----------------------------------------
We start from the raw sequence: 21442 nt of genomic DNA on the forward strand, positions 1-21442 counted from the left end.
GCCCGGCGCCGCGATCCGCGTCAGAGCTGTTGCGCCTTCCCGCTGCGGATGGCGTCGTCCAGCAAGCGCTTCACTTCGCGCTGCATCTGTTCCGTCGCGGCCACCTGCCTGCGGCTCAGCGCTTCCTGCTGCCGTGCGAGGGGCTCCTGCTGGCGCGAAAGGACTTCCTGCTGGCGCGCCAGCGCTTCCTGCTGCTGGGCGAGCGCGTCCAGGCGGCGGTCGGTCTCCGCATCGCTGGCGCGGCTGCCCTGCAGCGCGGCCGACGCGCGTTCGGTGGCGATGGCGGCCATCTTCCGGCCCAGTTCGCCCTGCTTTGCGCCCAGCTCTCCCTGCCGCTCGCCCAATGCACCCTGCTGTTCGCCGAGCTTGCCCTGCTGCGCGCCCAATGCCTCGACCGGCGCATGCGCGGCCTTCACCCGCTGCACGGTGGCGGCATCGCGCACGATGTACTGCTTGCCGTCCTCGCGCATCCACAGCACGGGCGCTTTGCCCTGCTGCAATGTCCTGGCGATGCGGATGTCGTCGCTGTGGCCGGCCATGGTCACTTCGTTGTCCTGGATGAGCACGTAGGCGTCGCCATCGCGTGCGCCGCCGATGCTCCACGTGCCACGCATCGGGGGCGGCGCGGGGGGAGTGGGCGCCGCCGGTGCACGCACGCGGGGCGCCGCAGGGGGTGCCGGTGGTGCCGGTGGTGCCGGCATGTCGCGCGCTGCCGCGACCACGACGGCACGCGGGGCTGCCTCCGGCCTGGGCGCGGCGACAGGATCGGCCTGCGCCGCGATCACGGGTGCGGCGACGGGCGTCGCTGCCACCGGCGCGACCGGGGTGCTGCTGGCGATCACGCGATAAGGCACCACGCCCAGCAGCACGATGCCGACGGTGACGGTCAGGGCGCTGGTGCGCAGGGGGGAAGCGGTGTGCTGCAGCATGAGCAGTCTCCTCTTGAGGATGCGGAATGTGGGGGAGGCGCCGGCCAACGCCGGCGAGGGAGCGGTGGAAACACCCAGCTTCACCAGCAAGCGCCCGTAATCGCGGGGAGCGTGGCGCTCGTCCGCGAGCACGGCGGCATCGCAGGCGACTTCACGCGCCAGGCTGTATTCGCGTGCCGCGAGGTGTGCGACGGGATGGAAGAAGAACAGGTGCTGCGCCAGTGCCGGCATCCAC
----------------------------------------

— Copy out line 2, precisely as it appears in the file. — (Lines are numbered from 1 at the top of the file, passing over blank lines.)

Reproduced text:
GCCCGGCGCCGCGATCCGCGTCAGAGCTGTTGCGCCTTCCCGCTGCGGATGGCGTCGTCCAGCAAGCGCTTCACTTCGCGCTGCATCTGTTCCGTCGCGGCCACCTGCCTGCGGCTCAGCGCTTCCTGCTGCCGTGCGAGGGGCTCCTGCTGGCGCGAAAGGACTTCCTGCTGGCGCGCCAGCGCTTCCTGCTGCTGGGCGAGCGCGTCCAGGCGGCGGTCGGTCTCCGCATCGCTGGCGCGGCTGCCCTGCAGCGCGGCCGACGCGCGTTCGGTGGCGATGGCGGCCATCTTCCGGCCCAGTTCGCCCTGCTTTGCGCCCAGCTCTCCCTGCCGCTCGCCCAATGCACCCTGCTGTTCGCCGAGCTTGCCCTGCTGCGCGCCCAATGCCTCGACCGGCGCATGCGCGGCCTTCACCCGCTGCACGGTGGCGGCATCGCGCACGATGTACTGCTTGCCGTCCTCGCGCATCCACAGCACGGGCGCTTTGCCCTGCTGCAATGTCCTGGCGATGCGGATGTCGTCGCTGTGGCCGGCCATGGTCACTTCGTTGTCCTGGATGAGCACGTAGGCGTCGCCATCGCGTGCGCCGCCGATGCTCCACGTGCCACGCATCGGGGGCGGCGCGGGGGGAGTGGGCGCCGCCGGTGCACGCACGCGGGGCGCCGCAGGGGGTGCCGGTGGTGCCGGTGGTGCCGGCATGTCGCGCGCTGCCGCGACCACGACGGCACGCGGGGCTGCCTCCGGCCTGGGCGCGGCGACAGGATCGGCCTGCGCCGCGATCACGGGTGCGGCGACGGGCGTCGCTGCCACCGGCGCGACCGGGGTGCTGCTGGCGATCACGCGATAAGGCACCACGCCCAGCAGCACGATGCCGACGGTGACGGTCAGGGCGCTGGTGCGCAGGGGGGAAGCGGTGTGCTGCAGCATGAGCAGTCTCCTCTTGAGGATGCGGAATGTGGGGGAGGCGCCGGCCAACGCCGGCGAGGGAGCGGTGGAAACACCCAGCTTCACCAGCAAGCGCCCGTAATCGCGGGGAGCGTGGCGCTCGTCCGCGAGCACGGCGGCATCGCAGGCGACTTCACGCGCCAGGCTGTATTCGCGTGCCGCGAGGTGTGCGACGGGATGGAAGAAGAACAGGTGCTGCGCCAGTGCCGGCATCCAC